Romanian researchers investigate the compressive behaviour of 3D printed spheres

Researchers from the Gheorghe Asachi Technical University, Romania have released a study investigating the mechanical behaviour of 3D printed parts under axial compression. A set of hollow PLA spheres were additively manufactured with varying print parameters before being subjected to a comprehensive mechanical testing regime, revealing the influence of temperature, print speed, and part wall thickness on the mechanical properties of the spheres.

The nine hollow spheres before the mechanical tests. Photo via GATU.
The nine hollow spheres before the mechanical tests. Photo via GATU.

Spherical joints and couplings

Spherical parts are typically found at the intersection points of other components in a mechanical system. This includes bearings which reduce frictional forces between moving parts. It also encapsulates spherical joints, which we might find in a robotic arm, enabling rotational freedom in a number of axes.

These spherical couplings tend to be made of metal but the authors of the study were interested in evaluating the usefulness of plastic for the application. Particularly, plastic used with the additive manufacturing process as the manufacturing method itself can have a major effect on the part’s surface roughness, surface layer properties, and material homogeneity. With the aim of better understanding the mechanical properties, compressive behaviour, and elasticity of such a 3D printed part, the team got to work.

3D printing hollow spheres

A set of nine hollow spherical samples were printed in silver metallic PLA on an Ultimaker 2+ 3D printer. Each of the samples had its own unique combination of four print parameters: wall thickness, print speed, cooling rate, and plate temperature. Before the researchers commenced any real mechanical testing, they ran a finite element analysis simulation (a method of estimating deformation in a part) on each of the spheres. This served to offer some preliminary data for the researchers which they could then compare to their actual measurements later on.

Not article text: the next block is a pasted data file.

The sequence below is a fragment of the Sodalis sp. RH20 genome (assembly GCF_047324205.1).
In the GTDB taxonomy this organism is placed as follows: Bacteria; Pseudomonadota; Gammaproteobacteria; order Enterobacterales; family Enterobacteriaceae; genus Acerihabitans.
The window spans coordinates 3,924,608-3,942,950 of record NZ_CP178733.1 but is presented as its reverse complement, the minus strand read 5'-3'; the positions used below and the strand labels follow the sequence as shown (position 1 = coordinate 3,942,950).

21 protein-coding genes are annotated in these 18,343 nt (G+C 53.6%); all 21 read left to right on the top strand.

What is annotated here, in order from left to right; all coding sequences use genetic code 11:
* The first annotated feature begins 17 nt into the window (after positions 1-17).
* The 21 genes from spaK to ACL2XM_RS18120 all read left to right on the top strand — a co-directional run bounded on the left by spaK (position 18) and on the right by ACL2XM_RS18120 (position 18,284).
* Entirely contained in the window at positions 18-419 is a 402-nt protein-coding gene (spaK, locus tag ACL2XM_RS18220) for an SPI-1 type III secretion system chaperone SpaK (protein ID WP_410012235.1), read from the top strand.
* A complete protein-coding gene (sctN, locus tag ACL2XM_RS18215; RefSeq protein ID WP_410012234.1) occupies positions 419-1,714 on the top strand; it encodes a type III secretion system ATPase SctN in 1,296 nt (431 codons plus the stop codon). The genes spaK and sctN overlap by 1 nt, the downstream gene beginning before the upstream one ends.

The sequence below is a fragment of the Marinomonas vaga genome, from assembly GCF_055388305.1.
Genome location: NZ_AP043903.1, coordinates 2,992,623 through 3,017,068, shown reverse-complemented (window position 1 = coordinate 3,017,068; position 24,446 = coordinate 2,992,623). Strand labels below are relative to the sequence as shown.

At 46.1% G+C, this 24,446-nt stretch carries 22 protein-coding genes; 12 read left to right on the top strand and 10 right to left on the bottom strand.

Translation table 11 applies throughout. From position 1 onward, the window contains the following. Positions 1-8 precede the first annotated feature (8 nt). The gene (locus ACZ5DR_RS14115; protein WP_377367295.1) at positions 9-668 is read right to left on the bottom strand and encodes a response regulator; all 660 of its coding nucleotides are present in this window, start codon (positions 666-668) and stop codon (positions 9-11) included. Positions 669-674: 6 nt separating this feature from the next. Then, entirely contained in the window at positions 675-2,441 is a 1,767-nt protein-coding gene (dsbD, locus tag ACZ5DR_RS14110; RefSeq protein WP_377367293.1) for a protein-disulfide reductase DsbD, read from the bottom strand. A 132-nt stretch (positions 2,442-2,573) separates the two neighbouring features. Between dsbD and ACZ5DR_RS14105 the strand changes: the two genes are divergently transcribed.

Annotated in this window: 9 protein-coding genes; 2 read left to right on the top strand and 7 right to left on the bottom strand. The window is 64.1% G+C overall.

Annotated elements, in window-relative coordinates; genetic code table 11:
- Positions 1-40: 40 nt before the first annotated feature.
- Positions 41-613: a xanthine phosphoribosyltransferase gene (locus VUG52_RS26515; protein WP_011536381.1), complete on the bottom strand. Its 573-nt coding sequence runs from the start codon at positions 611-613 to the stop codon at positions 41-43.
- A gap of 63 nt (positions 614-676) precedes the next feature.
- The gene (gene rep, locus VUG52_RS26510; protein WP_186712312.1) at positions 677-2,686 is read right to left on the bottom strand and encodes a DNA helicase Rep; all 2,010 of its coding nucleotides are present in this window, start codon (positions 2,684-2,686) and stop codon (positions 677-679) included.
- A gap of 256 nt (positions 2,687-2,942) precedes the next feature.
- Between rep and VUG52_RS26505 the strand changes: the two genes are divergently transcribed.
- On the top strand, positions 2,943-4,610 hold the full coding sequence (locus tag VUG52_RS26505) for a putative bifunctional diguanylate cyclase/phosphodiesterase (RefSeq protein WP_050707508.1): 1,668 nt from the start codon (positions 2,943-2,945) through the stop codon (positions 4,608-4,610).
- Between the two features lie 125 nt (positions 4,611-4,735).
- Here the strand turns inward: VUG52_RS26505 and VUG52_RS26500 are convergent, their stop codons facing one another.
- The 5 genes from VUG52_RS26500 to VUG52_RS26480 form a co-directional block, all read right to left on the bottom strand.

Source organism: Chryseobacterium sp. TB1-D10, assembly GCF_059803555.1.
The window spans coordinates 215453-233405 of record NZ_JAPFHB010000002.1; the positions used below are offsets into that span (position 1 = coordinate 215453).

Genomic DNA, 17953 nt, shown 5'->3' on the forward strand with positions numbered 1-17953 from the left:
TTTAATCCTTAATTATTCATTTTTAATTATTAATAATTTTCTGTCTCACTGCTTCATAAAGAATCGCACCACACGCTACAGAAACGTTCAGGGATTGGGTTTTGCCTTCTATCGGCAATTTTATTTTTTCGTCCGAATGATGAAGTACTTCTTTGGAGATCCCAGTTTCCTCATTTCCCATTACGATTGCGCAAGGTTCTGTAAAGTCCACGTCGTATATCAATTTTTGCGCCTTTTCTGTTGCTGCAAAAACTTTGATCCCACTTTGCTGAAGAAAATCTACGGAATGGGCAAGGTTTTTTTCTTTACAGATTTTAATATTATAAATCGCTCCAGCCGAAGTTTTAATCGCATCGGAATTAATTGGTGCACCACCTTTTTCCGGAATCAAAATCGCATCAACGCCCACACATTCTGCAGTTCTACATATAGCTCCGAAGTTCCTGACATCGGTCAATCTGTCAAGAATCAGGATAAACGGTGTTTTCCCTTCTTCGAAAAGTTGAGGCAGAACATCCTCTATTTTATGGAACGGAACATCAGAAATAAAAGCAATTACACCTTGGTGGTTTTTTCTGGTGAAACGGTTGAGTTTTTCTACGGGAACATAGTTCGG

Finite element analysis simulation depicting the expected behaviour of a sphere. Image via GATU.
Finite element analysis simulation depicting the expected behaviour of a sphere. Image via GATU.

The physical testing of the parts involved crushing them until they plastically deformed and eventually fractured (think Hydraulic Press Channel). The forces at each stage of deformation were recorded and compared to the values calculated in the simulations. The researchers found that their simulations were remarkably similar to the actual end results of the experiments, meaning the considerations they formulated when analyzing the deformation conditions were correct.

As for the actual results, the printing plate temperature parameter had the greatest influence on the elasticity of the parts. Similarly, as part wall thickness increased, so did the elasticity of the spheres. The team hopes to extend the research and at some point investigate the effects of other factors on the behaviour of parts under axial compression.

Experimental conditions and results. Image via GATU.
Experimental conditions and results. Image via GATU.

Further details of the study can be found in the paper titled ‘Mechanical Behaviour of 3D Printed PLA Hollow Spherical Parts Under Axial Compression’. It is co-authored by Adelina Hrituc, Andrei Mihalache, Marian Mares, Margareta Coteata, Oana Dodun, Gheorghe Nagit, and Laurentiu Slatineanu.

There are a great number of factors that can affect the mechanical properties of a material or 3D printed part. Earlier this year, researchers from Greece determined the effects of recycling on the mechanical properties of ABS filament. Surprisingly, the mechanical properties were found to improve by about 30% until the fifth stage of recycling, after which they deteriorated. Elsewhere, in Slovakia, researchers have developed a set of new “extremely strong” hybrid PETG composites for FFF 3D printing. By reinforcing PETG filament with expanded graphite and carbon fiber, the team was able to enhance the mechanical and thermal properties of the base PETG material.

The nominations for the 2020 3D Printing Industry Awards are now open. Who do you think should make the shortlists for this year’s show? Have your say now. 

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Featured image shows finite element analysis simulation depicting the expected behaviour of a sphere. Image via GATU.

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